• Don't confuse hyperbole (exaggeration) — don't take it literally.
  • Systems > goals.
    • "A goal gives you one way to win, whereas a system can surface lots of winning paths, some of which you never could have imagined"

Chapter 8: Thinking Like a Scientist

  • "If you think you opinion on a topic is correct because of coincidences that can't be explained any other way, it might help you to know that confirmation bias looks exactly like that"
  • Coincidences does not mean anything. But we're wired to give meaning to them. And when we do, we're often engaged in loserthink.
    • The more you care about a topic, the more likely this is.
  • "Always ask yourself if the opposite of your theory could be true. Doing so keeps you humble and less susceptible to bias until you get to the truth of the situation"
  • Don't judge a group by its worst members.
  • "Rarely is it possible to prove something isn't true. But sometimes we can prove things are true"

Chapter 9: Thinking Like an Entrepreneur

  • The secret to getting off the couch is to break down the things you need to do into the smallest step that you can do without much effort. Then you just go and do that. This could literally be standing up.
    • Often, our goals are enormous. But we can break them down into manageable chunks.
    • "Loserthink involves imagining the entire task ahead and letting it stun you into inaction"
  • Don't 'stay in your lane'. It's good to leave it as often as you can — without inviting major risk — to pick up skills that will complement your talent stack.
    • The more skills = the more valueable you'll be. But you don't know where it'll take you.
  • "Successful people, and people who will someday be successful, seem to believe they can steer their fate by their actions. Whether they are right about that or not, it's a winning mindset. People who think they control their situations will put more effort into doing so"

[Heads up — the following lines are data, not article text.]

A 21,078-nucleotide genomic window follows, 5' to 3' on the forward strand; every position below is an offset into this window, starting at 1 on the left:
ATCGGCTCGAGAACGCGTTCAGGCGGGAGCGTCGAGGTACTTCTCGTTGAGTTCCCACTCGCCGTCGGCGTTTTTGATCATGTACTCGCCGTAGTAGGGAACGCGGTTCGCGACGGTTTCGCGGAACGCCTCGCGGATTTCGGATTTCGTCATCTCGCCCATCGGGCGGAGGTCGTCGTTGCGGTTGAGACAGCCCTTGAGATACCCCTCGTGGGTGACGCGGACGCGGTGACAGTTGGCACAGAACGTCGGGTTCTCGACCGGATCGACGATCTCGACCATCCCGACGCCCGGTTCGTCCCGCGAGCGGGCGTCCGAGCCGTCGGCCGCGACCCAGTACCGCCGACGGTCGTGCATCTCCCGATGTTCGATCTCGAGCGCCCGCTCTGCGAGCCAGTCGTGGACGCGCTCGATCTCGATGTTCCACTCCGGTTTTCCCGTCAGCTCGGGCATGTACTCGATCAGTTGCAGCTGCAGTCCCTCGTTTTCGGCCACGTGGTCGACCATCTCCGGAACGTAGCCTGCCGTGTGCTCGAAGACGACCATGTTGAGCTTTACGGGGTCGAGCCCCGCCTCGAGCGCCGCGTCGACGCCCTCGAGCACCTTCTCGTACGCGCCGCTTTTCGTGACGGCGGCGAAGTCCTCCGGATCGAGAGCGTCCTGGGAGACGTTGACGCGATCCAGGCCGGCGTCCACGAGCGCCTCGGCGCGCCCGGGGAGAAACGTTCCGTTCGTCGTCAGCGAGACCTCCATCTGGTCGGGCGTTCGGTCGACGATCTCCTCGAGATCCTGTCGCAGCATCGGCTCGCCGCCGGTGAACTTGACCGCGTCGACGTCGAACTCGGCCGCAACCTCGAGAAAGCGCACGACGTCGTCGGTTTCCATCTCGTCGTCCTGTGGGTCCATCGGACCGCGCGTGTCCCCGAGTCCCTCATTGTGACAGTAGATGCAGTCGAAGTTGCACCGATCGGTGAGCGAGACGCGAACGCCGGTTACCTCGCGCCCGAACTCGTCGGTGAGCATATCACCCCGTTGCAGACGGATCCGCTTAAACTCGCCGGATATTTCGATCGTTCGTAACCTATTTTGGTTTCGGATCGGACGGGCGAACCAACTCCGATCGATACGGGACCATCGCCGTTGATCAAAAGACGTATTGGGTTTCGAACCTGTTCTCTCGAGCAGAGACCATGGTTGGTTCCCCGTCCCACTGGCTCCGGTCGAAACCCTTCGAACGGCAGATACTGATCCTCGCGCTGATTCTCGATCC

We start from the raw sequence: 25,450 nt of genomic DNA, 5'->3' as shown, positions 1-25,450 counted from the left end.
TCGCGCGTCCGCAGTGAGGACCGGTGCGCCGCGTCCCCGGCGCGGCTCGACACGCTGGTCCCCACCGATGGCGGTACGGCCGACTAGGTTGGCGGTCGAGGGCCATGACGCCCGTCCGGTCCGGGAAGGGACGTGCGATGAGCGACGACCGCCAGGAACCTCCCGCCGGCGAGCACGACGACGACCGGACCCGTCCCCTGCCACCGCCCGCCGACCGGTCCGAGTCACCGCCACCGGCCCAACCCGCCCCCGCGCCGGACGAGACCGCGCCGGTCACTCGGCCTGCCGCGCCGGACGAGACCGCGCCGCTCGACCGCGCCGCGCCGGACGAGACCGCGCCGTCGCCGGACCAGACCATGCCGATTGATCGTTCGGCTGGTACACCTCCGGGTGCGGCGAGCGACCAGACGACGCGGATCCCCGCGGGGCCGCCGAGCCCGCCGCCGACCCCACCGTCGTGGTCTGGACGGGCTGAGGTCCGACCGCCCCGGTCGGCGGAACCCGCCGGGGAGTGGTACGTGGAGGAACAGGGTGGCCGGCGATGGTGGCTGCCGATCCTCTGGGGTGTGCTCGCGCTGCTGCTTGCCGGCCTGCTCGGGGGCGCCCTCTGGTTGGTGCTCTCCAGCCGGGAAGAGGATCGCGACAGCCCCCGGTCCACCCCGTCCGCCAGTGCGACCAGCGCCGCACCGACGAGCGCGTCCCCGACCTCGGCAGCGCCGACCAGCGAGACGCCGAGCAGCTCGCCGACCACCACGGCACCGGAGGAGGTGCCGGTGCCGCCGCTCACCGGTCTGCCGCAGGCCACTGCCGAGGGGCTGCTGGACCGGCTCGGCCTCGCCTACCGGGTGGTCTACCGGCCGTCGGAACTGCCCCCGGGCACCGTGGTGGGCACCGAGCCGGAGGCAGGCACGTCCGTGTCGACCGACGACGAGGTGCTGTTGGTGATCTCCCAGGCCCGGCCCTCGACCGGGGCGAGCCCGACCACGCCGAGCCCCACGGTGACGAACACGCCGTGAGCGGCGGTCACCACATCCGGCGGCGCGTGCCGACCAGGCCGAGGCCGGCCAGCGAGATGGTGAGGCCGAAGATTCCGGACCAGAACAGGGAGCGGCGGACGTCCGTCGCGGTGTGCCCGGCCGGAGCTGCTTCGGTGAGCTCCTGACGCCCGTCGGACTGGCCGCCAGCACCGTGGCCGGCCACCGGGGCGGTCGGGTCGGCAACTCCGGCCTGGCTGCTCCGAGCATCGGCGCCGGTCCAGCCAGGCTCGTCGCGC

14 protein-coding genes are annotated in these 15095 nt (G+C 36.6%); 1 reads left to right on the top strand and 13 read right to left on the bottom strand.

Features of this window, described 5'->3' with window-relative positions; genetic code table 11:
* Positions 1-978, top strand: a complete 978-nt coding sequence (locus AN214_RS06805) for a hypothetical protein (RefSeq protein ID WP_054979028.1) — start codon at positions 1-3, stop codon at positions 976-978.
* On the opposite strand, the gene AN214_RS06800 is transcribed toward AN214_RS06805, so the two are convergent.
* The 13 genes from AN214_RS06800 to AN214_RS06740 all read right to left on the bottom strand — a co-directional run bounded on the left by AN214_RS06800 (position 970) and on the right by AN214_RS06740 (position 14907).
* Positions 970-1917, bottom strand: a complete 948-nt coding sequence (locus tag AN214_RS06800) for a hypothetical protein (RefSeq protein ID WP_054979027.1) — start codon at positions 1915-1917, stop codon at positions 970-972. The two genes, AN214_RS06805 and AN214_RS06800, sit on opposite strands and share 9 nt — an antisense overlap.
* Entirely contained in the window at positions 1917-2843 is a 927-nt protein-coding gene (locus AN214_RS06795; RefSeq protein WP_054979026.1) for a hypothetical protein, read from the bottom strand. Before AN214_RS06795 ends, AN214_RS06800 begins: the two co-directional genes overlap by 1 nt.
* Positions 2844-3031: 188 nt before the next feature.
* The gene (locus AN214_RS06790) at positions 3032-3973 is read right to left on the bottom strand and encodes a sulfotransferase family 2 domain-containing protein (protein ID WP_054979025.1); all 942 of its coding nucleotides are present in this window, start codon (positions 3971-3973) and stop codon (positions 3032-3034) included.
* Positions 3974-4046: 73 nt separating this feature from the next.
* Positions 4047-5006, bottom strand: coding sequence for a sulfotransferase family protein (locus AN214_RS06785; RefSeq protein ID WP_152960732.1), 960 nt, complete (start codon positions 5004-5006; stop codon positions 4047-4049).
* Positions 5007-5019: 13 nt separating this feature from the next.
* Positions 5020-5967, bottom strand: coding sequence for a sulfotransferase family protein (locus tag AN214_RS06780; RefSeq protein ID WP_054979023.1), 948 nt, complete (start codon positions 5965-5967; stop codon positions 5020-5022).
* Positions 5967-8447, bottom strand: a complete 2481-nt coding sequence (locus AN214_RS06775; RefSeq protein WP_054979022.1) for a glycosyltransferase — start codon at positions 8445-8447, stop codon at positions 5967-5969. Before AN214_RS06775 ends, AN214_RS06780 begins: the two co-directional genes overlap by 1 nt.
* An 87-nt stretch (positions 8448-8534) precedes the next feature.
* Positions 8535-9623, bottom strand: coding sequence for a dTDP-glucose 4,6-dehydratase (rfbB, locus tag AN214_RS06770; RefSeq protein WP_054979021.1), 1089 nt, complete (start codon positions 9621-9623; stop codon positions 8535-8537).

• Take full responsibility for your outcomes.
  • "The simplest way to learn how to think like a rich person is to start reading books on the topic."
    • Scott recommends these authors: Tony Robbins, Tim Ferriss, James Altucher, Seth Godin, and Mike Cernovich.
    • "You can learn to think like a rich person by consuming books, blog posts, and podcasts from the authors who can teach you how. If this sort of reading isn't your thing, make it your thing, one microstep at a time"
  • "You might be tempted to think successful companies all have smart founders who see the world clearly, and that skil set is what helps them succeed. But the reality is that entrepreneurs are making educated guesses and talking themselves into a degree of certainty that the facts do not support."
  • "Find a way to test your assumptions in a small way so no one gets hurt"
    • "Don't have too much confidence in your own rightness and ability to divine the future." — but you can also wait too long to develop confidence in your worldview before acting.

Chapter 10: Thinking Like an Economist

  • It's a good idea to understand basic economics.
    • People who do can more easily spot hoaxes because money drives human behavior in predictable ways.
  • "Be skeptical of any experts who have a financial incentive to mislead you and almost no risk on their end"
  • "If you think in terms of "the ends justifying the means" instead of "costs compared to benefits" you are buying into loserthink"
  • "If you have a strong opinion about a proposed plan but you have not compared it to the next best alternative, you are not part of a rational conversation."
  • "If you opinion considers only the benefit or only the costs of a plan, you might be in a mental prison"
  • "A dollar you have today is worth a dollar. But a dollar you might get in the future, if things go as predicted (which is rare), is worth a lot less"